The Cassini spacecraft looks toward the sunlit face of Saturn's rings, whose shadows continue to slide southward on the planet toward their temporary disappearance during equinox in August 2009.
This two-frame color mosaic was created from images taken as part of a photometry observation of the rings. Photometry observations are useful for determining a host of ring particle properties.
This view looks toward the sunlit side of the rings from about 3 degrees below the ringplane. Images taken using red, green and blue spectral filters were combined to create this natural color view. The images were acquired with the Cassini spacecraft wide-angle camera on Aug. 22, 2008 at a distance of approximately 1.2 million kilometers (728,000 miles) from Saturn. Image scale is 66 kilometers (41 miles) per pixel.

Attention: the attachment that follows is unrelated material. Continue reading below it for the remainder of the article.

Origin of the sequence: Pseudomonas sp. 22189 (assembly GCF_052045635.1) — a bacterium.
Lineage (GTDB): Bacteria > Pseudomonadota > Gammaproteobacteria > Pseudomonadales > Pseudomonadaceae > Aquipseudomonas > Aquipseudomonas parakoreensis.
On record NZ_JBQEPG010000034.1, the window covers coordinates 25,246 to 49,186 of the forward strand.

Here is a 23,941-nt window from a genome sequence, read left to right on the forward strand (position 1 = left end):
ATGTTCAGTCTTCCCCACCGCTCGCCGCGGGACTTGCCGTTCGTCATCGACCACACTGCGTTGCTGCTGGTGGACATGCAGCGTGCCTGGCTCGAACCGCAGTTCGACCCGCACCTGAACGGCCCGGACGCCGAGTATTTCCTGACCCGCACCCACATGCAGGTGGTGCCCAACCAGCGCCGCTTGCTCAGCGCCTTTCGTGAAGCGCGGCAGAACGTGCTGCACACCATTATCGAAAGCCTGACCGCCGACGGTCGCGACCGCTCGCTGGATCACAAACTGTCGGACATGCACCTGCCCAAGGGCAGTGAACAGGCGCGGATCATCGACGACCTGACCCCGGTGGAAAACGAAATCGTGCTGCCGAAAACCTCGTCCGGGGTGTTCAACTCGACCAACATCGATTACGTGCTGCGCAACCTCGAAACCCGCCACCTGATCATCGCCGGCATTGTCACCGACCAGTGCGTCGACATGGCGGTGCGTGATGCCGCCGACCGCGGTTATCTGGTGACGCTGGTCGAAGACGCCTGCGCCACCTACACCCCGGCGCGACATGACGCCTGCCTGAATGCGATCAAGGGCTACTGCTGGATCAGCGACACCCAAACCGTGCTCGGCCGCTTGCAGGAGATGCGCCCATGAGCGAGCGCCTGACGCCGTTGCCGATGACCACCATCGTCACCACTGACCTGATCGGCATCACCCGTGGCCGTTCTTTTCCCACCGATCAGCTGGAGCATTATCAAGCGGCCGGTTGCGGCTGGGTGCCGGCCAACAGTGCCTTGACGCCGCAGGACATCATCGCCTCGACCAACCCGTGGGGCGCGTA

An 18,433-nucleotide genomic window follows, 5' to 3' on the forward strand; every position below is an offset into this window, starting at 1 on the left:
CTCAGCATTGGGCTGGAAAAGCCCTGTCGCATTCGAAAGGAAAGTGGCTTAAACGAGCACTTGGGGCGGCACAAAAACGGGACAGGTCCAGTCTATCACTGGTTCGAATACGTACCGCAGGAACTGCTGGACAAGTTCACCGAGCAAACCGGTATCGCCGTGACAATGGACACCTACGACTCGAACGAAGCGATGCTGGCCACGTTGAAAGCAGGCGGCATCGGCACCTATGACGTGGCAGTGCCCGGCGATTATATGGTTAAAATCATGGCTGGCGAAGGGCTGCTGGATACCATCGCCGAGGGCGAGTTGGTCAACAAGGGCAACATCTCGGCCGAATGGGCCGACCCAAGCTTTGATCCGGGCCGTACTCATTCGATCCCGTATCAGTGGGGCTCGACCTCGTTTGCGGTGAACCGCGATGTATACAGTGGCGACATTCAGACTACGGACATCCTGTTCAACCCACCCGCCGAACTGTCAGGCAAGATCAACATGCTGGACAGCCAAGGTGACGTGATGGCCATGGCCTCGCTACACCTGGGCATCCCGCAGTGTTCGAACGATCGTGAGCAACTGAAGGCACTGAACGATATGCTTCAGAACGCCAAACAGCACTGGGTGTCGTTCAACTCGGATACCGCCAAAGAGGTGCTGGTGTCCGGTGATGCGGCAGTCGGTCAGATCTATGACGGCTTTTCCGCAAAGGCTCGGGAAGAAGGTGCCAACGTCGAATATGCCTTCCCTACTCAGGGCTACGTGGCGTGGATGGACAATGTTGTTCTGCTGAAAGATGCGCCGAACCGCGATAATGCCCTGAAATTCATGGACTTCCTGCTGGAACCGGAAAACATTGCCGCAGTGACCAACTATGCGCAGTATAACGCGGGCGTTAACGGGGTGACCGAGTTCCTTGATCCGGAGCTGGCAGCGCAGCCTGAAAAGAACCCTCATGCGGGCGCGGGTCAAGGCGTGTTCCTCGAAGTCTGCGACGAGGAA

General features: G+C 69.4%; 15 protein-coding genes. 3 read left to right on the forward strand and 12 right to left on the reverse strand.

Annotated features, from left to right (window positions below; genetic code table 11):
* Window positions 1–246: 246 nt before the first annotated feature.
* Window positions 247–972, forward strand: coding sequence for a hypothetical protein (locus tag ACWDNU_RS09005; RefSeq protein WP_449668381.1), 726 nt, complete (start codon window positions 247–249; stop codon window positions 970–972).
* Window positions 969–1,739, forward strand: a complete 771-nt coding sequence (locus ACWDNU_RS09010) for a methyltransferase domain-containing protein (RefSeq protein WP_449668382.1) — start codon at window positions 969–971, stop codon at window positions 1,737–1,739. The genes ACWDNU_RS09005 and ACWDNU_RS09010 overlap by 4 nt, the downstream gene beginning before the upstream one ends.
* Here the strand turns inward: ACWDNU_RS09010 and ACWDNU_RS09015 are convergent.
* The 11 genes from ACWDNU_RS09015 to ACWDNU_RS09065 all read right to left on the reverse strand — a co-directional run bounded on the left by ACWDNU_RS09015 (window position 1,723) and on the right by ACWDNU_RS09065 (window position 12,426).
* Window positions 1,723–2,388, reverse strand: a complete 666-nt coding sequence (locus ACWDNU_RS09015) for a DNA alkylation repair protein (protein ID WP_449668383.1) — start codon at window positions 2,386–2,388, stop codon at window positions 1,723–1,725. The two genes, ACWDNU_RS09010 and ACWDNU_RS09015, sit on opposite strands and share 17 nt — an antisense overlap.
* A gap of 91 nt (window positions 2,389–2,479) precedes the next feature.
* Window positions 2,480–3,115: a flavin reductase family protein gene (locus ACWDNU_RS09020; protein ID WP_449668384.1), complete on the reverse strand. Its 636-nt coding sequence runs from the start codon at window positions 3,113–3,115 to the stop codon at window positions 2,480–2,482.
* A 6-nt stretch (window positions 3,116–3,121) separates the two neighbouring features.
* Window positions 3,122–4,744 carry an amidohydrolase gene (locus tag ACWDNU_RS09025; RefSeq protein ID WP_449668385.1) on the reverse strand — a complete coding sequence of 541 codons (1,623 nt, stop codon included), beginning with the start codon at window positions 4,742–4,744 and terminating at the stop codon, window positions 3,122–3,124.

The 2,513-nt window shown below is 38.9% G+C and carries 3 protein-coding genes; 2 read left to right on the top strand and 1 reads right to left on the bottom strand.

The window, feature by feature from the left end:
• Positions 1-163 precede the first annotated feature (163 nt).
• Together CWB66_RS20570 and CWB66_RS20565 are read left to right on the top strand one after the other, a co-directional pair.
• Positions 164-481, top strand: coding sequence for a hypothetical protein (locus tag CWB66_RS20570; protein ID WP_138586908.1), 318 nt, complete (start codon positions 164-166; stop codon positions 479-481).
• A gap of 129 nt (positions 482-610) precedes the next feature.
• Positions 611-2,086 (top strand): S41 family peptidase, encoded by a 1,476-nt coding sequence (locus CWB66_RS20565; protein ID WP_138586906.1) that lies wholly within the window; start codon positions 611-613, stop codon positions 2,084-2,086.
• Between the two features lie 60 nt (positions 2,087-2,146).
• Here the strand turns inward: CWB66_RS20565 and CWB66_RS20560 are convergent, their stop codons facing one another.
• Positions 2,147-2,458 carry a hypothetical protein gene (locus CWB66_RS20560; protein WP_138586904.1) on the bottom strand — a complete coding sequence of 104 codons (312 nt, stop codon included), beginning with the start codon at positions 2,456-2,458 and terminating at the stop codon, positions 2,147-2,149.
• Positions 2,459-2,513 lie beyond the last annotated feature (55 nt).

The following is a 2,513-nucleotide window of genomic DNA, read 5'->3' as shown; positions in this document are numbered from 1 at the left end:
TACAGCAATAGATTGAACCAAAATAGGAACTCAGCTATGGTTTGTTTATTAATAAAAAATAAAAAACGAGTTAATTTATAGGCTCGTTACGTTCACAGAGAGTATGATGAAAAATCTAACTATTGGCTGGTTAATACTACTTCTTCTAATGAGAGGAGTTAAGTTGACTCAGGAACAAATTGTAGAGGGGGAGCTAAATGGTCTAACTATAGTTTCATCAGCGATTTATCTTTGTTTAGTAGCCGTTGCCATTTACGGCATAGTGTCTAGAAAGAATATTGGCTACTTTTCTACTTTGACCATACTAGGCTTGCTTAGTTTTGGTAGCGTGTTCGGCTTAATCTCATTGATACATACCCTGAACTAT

The Cassini-Huygens mission is a cooperative project of NASA, the European Space Agency and the Italian Space Agency. The Jet Propulsion Laboratory, a division of the California Institute of Technology in Pasadena, manages the mission for NASA's Science Mission Directorate, Washington, D.C. The Cassini orbiter and its two onboard cameras were designed, developed and assembled at JPL. The imaging operations center is based at the Space Science Institute in Boulder, Colo.
For more information about the Cassini-Huygens mission visit http://saturn.jpl.nasa.gov/. The Cassini imaging team homepage is at http://ciclops.org.